Student Voice and Engagement
This page gives an overview of student voice and engagement for individual teachers and for academic departments.
Other pages in this section are:
For more information about module/programme feedback surveys, please see the Tell US Google site:
What is the student voice?
Student voice is about the different mechanisms we can use for listening to all of our students. These pages focus on student voice in learning and teaching.
What is student engagement?
Student engagement is about involving students in meaningful partnerships with staff around the processes of designing, delivering and enhancing learning and teaching.
Why engage the student voice?
Listening to what students have to say can:
Providing opportunities for students to feedback on and be involved in programme design will help to:
Engaging with the student voice is a key component of the Programme Level Approach. View the PLA Google site.
Engaging the student voice. How does it work in practice?
This diagram shows the cycle of student voice work:
- Listen to the student voice
- Analyse the student voice
- Agree upon action to be taken
- Take action
- Close the feedback loop
Throughout the process, a team approach is taken and students are involved at every stage.
Although there are multiple ways of listening to student voices, it is important to take a holistic approach within programme teams and departments.
Think carefully about how to gather, analyse and act upon information so that the process is meaningful and has an impact on the quality of learning and teaching within the department. You can use our reflective questions to help your thinking. To ensure that students see value in the process, keep them informed of changes being made (and those which can’t be made) as a result of their feedback.
The context in which faculties and departments work varies across the institution, nonetheless, there are some established steps to take to ensure good practice when engaging the student voice.
|Listen to the student voice||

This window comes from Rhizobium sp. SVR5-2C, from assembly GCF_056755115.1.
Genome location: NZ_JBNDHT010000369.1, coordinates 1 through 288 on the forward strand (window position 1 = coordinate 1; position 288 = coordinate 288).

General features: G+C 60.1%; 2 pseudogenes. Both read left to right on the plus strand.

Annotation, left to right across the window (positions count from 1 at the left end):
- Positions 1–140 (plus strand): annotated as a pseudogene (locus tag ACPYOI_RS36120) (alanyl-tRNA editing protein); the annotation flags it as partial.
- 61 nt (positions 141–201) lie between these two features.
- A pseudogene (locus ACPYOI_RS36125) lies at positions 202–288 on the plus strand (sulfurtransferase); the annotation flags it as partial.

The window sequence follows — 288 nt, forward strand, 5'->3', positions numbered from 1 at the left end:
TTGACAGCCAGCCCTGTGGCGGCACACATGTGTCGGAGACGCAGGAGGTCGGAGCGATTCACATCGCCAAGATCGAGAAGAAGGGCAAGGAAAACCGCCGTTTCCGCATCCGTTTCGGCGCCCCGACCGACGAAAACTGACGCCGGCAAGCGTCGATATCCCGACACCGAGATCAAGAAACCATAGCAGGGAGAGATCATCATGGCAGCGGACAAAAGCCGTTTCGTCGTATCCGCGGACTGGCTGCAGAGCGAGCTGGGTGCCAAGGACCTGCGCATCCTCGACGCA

You can listen to students in a number of different ways and it is important to consider using a variety of methods when doing so. It is also important that students are able to recognise consistency across their programmes in the way these are used.
Listening can be an ongoing process and may include:
There will also be specific, timed points in the year when you make a request to listen to the student voice, such as:
|Analyse the student voice||
Given the variety of ways in which the student voice can be listened to, a large amount of student voice data will be generated.
It is important, therefore, to have clear policies and processes for handling this information and for informing students about why the information is being collected and how it will be used.
For example, different data may be used at different levels. An individual lecturer may gather informal feedback verbally and on post-it notes, as part of their own reflective practice, to make improvements to their teaching. Whereas module evaluations are likely to be shared more widely across teaching teams in the department.
Consideration should be given to:
|Agree upon and take action||
The analysis of student voice data will bring about a need to discuss and agree upon actions to be taken. This is an opportunity to engage students in meaningful partnerships in which they are at the centre of driving changes forward, rather than a process of change being enacted on them.
When deciding upon what actions could be taken it is important to consider:
|Close the feedback loop||
When actions have been taken it is important to communicate this effectively with the student body. Even when those changes can’t be made immediately, it is important to have open and honest conversations about the process of making changes.
It is important that this isn’t thought of as a one off event to solve and clarify things which have taken place throughout the year, but as part of ongoing dialogue with students which involves them in the process of making change.
Closing the feedback loop involves:
|Links and downloads||